Bio-based materials that support cellular adhesion, differentiation, and proliferation – including gelatin, collagen, hyaluronic acid, and alginate – have been successfully used as bioinks. In particular, decellularized extracellular matrix (dECM) has become a promising material with the unique ability to maintain both biochemical and topographical micro-environments of native tissues. However, dECM has shown technical limitations for 3D printing (3DP) applications posed by its intrinsically low mechanical stability. Herein, we report hydrogel bioinks composed of partially digested, porcine cardiac decellularized extracellular matrix (cdECM), Laponite-XLG nanoclay, and poly(ethylene glycol)-diacrylate (PEG-DA). 

Synthetic and Natural Bioinks
Demonstration of 3D printability of cdECM composite bioink in the z-direction. 3D printing of multiple stacks of square prints was conducted to demonstrate the ability to fabricate a mechanically stable, layered 3D construct in the (vertical) z-direction. (a) Schematic of the 3DP process involved in an 18-layered tower. Each print was conducted using a 25G nozzle at 9 psi or a 22G nozzle at 8 psi with the low-modulus bioink (6.0% PEG-DA) and immediately cross-linked using blue-light (405 nm) irradiation for 30 s. This process was repeated 18 times to create a stable, 18-layered construct. (b) Picture of an 18-layered construct printed with a 22G nozzle at 8 psi. (c) Analysis of the linewidth quantified for different heights of the 18-layered construct printed with a 25G nozzle at 9 psi post-print (n = 4) and (d) top view of the construct printed with a 25G nozzle at 9 psi. The measurements were taken using calipers every 1 mm until the final layer. Copyright. Acta Biomaterialia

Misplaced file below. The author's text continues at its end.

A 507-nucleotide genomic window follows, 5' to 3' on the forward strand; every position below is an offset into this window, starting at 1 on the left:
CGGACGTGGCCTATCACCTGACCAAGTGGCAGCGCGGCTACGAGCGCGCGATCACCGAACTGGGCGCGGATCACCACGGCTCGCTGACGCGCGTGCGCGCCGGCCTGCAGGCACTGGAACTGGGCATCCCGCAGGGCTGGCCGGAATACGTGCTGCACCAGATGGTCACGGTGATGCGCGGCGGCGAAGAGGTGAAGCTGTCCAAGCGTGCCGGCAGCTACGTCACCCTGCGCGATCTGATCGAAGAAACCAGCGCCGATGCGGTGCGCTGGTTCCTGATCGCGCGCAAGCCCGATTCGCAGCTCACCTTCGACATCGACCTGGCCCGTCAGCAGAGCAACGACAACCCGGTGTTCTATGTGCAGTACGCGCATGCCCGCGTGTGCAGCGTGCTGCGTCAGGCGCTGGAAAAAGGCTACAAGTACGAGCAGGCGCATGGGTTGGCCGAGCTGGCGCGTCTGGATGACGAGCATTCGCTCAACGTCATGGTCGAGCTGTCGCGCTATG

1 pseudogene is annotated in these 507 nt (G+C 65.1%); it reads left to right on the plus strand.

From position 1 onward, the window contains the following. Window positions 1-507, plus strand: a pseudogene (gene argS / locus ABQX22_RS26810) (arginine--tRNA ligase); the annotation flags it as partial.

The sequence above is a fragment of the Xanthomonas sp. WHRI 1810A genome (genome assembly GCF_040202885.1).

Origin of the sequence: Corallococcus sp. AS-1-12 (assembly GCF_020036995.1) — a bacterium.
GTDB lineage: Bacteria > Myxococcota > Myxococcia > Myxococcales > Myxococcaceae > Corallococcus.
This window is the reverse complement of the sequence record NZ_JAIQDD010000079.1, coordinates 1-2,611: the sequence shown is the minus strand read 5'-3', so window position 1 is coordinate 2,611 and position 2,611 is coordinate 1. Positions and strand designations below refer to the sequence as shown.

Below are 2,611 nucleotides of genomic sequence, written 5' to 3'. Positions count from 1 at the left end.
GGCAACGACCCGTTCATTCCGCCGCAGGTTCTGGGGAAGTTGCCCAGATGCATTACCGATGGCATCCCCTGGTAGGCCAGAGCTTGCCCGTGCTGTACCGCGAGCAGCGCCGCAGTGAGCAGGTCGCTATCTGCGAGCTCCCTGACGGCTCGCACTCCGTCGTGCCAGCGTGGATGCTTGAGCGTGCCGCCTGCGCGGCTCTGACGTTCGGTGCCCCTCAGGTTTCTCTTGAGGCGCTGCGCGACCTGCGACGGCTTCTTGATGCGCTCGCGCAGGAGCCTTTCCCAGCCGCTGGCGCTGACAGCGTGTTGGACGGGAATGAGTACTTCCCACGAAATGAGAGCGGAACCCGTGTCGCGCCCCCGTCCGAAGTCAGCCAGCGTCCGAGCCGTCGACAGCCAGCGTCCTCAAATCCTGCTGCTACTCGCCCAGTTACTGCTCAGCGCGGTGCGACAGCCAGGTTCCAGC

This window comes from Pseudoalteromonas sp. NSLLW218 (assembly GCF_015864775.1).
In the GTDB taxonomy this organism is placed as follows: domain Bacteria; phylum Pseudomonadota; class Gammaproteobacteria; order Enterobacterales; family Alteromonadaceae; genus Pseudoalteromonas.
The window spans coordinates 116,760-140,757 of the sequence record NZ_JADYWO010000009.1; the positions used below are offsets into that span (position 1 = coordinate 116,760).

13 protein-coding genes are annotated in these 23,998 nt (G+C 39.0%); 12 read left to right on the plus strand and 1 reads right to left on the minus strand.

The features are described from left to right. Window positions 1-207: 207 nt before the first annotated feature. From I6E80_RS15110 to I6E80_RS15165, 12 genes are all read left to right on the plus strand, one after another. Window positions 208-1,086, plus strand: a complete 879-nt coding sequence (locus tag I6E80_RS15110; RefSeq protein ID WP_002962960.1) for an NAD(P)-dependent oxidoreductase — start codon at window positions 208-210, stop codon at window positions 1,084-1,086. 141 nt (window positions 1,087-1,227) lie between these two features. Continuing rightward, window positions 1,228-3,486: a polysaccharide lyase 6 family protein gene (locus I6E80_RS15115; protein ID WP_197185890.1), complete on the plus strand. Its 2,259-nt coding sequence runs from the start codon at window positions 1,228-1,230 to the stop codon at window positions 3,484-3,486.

The Laponite facilitated extrusion-based 3DP, while PEG-DA enabled photo-polymerization after printing. Improving upon previously reported bioinks derived from dECM, our bioinks combine extrudability, shape fidelity, rapid cross-linking, and cytocompatibility in a single formulation (> 97% viability of encapsulated human cardiac fibroblasts and > 94% viability of human induced pluripotent stem cell derived cardiomyocytes after 7 days). The compressive modulus of the cured hydrogel bioinks was tunable from 13.4-89 kPa by changing the concentration of PEG-DA in the bioink formulation. Importantly, this span of mechanical stiffness encompasses ranges of tissue stiffness from healthy (compressive modulus ~5-15 kPa) to fibrotic (compressive modulus ~30-100 kPa) cardiac tissue states.

 The printed constructs demonstrated shape fidelity, adaptability to different printing conditions, and high cell viability following extrusion and photo-polymerization, highlighting the potential for applications in modeling both healthy and fibrotic cardiac tissue.

Keywords: Direct-ink writing,Bioinks,Decellularized extracellular matrix,Cardiac tissue engineering